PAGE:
Are treatment supporters relevant in long-term Antiretroviral Therapy (ART) adherence? Experiences from a long-term ART cohort in Uganda
This study aimed to understand the relevance of treatment supporters in adherence among people living with HIV taking Anti-retroviral therapy (ART) for more than five years in Uganda.
In-depth interviews were conducted with 50 participants (28 women and 22 men) of the Complications of Long-Term ART (CoLTART) cohort with experience of at least five years on ART in Uganda. Participants were stratified by line of ART regimen and viral loads of less or above 1000 copies/ml. Data were analyzed thematically.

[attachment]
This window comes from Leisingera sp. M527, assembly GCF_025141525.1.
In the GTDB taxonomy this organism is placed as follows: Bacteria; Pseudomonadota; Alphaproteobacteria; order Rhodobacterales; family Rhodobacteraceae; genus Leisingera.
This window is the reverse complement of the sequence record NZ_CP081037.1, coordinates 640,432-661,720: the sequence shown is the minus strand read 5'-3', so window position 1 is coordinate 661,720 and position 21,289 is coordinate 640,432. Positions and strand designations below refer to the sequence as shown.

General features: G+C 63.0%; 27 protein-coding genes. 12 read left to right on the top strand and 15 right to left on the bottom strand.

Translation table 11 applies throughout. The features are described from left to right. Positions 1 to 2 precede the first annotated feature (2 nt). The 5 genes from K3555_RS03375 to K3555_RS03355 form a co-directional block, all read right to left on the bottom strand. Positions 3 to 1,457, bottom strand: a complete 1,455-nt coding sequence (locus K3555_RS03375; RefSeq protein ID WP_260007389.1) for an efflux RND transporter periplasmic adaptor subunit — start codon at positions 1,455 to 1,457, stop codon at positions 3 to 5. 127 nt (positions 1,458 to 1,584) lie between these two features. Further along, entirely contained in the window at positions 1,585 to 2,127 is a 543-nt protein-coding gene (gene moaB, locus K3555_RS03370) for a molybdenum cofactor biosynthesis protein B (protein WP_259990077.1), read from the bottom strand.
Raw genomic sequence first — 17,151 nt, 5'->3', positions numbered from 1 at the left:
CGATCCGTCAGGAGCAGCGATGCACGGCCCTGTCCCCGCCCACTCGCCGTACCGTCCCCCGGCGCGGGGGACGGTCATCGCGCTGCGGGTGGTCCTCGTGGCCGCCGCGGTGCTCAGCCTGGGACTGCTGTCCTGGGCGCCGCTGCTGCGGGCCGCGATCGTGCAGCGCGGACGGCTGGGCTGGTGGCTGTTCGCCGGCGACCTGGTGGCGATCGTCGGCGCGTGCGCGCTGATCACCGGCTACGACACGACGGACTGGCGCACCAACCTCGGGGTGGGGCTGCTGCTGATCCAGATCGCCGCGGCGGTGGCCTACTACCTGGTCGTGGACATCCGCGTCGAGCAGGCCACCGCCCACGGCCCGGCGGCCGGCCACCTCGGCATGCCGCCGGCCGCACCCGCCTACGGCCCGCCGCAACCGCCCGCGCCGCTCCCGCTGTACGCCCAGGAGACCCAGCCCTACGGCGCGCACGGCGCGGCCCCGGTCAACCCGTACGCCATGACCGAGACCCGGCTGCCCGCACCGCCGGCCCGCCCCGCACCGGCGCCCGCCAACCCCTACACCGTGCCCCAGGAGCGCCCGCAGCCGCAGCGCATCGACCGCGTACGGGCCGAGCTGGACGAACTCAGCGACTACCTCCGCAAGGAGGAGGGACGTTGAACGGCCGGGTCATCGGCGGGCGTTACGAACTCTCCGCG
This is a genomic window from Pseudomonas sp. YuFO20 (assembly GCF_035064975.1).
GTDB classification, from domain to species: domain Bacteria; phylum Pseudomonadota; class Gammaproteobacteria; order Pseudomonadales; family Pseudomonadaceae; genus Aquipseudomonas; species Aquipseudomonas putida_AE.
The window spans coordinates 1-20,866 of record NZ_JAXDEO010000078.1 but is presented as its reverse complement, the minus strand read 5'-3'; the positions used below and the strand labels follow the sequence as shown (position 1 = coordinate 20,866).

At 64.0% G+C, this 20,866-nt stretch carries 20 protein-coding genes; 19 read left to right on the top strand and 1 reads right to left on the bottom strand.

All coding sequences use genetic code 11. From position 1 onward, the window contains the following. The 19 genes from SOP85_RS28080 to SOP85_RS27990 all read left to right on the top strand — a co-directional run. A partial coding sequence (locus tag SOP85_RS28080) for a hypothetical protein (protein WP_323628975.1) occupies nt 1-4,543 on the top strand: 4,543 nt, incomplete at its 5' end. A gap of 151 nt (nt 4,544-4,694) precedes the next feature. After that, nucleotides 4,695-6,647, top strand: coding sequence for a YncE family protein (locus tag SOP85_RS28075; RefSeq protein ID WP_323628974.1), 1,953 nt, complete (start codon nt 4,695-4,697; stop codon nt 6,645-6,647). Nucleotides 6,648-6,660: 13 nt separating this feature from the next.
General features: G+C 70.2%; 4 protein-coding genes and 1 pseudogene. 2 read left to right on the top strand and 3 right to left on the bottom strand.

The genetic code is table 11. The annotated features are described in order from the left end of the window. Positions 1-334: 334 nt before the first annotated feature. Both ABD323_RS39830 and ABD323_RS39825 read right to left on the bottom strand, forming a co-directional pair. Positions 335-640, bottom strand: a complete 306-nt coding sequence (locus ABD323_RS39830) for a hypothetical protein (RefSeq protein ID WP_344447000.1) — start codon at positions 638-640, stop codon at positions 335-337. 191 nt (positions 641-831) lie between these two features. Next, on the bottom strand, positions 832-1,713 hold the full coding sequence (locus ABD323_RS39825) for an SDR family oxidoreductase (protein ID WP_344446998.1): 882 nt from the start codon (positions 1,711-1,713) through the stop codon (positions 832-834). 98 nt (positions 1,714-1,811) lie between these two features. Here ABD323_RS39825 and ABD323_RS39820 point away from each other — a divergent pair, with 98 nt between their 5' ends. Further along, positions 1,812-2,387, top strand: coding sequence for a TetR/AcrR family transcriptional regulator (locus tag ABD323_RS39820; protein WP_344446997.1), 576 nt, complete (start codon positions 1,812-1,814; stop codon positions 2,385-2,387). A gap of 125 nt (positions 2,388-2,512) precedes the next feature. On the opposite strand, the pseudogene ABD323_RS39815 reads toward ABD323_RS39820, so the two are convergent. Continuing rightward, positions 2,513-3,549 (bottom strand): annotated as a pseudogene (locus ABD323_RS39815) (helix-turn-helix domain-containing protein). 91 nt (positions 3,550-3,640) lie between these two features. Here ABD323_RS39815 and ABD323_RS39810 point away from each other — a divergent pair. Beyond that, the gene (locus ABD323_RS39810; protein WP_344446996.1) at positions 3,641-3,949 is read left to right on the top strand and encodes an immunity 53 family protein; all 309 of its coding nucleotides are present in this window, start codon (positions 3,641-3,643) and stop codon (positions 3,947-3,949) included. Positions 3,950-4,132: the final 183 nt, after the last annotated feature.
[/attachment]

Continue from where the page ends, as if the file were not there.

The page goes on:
Many participants felt that a treatment supporter was most useful at the beginning of therapy before individuals get used to the drugs or when they are still weak. However, this did not reflect treatment outcomes, as many individuals without treatment supporters had failed on first line ART regimens and were switched to second line ART. Those who were still on first line had viral loads of ≥1000 copies/ml. There was a preference for female treatment supporters, many of who were persistent in their supportive role.
Treatment supporters remain important in adherence to long-term ART. HIV-care providers need to encourage the involvement of a treatment supporter for individuals taking ART long-term.